The city estimates a museum and Monroe Avenue plaza leading to the proposed pedestrian bridge would together cost $84.4 million, with tourism development zone revenues accounting for $20 million. The remaining $64.4 million would be raised from private and/or philanthropic sources.
The bridge plus Mud Island River Park improvements not including the aquarium project is pegged at a $35 million undertaking – $25 million from TDZ sales tax revenue and $10 million from private development or philanthropic sources.
The aquarium and its freshwater institute have a $121.2 million price tag – the second-highest dollar amount of the seven components for the riverfront outlined Tuesday, with the most expensive being the $150 million renovation of the Memphis Cook Convention Center.
The aquarium is the only components that would use bonds to finance debt, to the tune of $68 million. Another $10 million would come from TDZ revenue and $43.2 million from private development or philanthropic sources.
The combined Mud Island price estimate – aquarium, pedestrian bridge, amphitheater update and other improvements – comes in at $156.2 million, most of that in bonds, followed by private development or philanthropic money and then TDZ revenue.
The renderings, public talk of the plans and the private talks to strike a deal all create excitement and even some momentum.
But the cost estimates city Housing and Community Development director Paul Young gave during his PowerPoint presentation Tuesday suggest the riverfront push probably is going to mean more aggressive fundraising efforts by the city. That is in its approach to donors and investors who would also be involved in development of the areas.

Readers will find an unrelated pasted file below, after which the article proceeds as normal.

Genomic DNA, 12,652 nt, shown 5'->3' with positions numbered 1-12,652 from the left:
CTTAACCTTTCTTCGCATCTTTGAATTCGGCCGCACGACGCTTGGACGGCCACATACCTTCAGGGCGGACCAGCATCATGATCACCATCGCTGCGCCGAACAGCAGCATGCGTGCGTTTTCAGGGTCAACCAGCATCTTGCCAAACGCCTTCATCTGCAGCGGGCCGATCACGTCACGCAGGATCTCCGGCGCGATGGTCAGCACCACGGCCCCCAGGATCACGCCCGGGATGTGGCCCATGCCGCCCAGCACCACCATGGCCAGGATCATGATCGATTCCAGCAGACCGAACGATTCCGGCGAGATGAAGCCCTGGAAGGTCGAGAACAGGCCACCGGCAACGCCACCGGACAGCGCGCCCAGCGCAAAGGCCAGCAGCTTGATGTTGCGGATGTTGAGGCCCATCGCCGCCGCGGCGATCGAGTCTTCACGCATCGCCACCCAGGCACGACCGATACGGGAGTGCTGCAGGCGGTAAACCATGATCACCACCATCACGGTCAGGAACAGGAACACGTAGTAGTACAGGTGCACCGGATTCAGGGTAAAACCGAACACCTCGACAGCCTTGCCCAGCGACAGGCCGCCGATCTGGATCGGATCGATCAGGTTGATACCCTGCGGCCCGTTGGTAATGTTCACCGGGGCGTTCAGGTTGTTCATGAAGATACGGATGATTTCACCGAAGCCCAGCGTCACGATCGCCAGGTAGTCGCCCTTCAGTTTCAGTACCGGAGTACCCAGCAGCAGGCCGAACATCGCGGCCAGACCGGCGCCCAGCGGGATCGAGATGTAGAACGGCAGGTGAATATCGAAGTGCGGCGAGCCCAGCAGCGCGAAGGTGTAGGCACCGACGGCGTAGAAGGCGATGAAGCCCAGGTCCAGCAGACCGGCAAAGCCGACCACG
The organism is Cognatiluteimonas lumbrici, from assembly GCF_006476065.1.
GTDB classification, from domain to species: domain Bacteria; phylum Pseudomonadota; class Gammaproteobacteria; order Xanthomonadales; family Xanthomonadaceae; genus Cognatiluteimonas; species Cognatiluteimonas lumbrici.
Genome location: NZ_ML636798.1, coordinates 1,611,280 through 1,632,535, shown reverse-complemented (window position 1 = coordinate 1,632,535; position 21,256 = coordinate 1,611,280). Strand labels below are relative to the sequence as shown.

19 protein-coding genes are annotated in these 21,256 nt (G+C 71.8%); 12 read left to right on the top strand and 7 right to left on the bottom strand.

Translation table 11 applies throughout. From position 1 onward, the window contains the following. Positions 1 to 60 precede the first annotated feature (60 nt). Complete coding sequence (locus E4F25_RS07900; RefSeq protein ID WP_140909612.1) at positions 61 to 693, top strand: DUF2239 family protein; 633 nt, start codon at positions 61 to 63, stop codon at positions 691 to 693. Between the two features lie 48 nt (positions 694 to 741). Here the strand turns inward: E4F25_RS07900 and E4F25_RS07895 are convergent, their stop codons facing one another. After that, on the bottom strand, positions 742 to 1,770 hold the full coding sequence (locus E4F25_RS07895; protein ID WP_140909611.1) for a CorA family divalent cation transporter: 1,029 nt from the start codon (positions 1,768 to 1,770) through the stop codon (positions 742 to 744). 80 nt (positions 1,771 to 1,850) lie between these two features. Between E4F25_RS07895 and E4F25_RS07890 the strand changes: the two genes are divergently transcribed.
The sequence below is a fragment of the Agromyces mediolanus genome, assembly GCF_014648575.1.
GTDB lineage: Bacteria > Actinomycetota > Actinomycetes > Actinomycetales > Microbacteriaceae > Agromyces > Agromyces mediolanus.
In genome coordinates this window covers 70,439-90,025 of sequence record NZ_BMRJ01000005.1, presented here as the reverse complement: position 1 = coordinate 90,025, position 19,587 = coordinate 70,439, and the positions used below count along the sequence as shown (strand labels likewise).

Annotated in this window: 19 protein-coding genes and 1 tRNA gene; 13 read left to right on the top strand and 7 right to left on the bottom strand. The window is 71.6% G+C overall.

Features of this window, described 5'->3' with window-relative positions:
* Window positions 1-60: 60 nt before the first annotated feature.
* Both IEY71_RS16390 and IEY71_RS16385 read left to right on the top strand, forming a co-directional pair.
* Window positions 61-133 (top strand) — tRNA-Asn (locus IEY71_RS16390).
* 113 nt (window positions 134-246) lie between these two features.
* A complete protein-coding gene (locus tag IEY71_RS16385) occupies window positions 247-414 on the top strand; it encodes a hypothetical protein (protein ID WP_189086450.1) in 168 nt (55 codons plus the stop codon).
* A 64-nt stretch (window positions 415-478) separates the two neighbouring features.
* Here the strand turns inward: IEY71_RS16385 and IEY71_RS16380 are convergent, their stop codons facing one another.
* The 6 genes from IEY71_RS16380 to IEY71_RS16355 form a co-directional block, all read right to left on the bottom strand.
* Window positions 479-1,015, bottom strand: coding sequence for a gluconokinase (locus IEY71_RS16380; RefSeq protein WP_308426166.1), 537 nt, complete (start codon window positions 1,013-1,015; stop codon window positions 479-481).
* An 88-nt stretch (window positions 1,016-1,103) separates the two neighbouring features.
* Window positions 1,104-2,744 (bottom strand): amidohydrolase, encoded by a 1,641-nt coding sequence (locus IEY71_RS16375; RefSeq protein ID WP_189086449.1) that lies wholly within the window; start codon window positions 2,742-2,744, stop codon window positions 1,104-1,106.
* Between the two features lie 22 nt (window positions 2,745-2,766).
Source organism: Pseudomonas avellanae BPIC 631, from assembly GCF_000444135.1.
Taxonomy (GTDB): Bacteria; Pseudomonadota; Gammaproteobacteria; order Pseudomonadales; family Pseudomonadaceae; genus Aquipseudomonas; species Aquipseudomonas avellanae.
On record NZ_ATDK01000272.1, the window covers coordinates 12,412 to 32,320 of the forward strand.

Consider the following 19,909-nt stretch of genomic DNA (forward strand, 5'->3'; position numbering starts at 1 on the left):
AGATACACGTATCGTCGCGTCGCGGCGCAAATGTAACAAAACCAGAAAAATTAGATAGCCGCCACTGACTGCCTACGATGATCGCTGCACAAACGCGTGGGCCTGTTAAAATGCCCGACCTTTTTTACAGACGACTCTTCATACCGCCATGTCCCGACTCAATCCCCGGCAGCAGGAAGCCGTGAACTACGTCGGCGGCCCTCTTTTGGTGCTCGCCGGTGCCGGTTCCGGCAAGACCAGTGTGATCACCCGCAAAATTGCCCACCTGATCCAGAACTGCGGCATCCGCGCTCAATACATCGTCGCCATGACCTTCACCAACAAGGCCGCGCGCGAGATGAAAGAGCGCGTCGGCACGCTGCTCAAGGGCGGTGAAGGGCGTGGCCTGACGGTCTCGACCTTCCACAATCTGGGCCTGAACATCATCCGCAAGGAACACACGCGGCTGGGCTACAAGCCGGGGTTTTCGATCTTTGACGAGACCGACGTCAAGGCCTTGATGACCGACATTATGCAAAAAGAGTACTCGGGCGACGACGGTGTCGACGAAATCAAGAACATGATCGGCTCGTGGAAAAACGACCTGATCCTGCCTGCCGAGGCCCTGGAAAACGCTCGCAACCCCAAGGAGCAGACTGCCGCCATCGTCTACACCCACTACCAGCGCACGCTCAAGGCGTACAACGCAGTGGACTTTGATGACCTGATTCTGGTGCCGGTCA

Then-Memphis Mayor Willie Herenton created the RDC in 2000 to manage the city’s riverfront through one agency instead of several city divisions. Mud Island River Park, the cobblestones, Tom Lee Park and Beale Street Landing all fall under its purview.
“No one remembers what the bluffs, Downtown parks or Riverside Drive looked like before Benny and the RDC,” said Dorchelle Spence, vice president of the RDC.
During Lendermon’s tenure, the city began building Beale Street Landing to accommodate the overnight river cruise industry, but the project drifted and the industry collapsed twice before roaring back to life in 2012 as the landing opened and became the docking location for several revived cruise lines and the home port for the American Queen.
As Strickland began his tenure as mayor in 2016, the RDC began playing a more visible role at the head of the accelerated move to a riverfront development plan announced this July and a more coordinated approach to build the support necessary to fund the elements of the proposal.
“I think we pushed really hard the last two years to get the organization and more than the organization – the board – in a good place in common mind of what needs to be done and to be enthusiastically supportive and willing to do the fundraising and the other issues that need to be done to make some of these things happen,” Lendermon said. “It just was a good breaking point. If you stay any longer you almost need to stay two or three years to get some of these projects done.”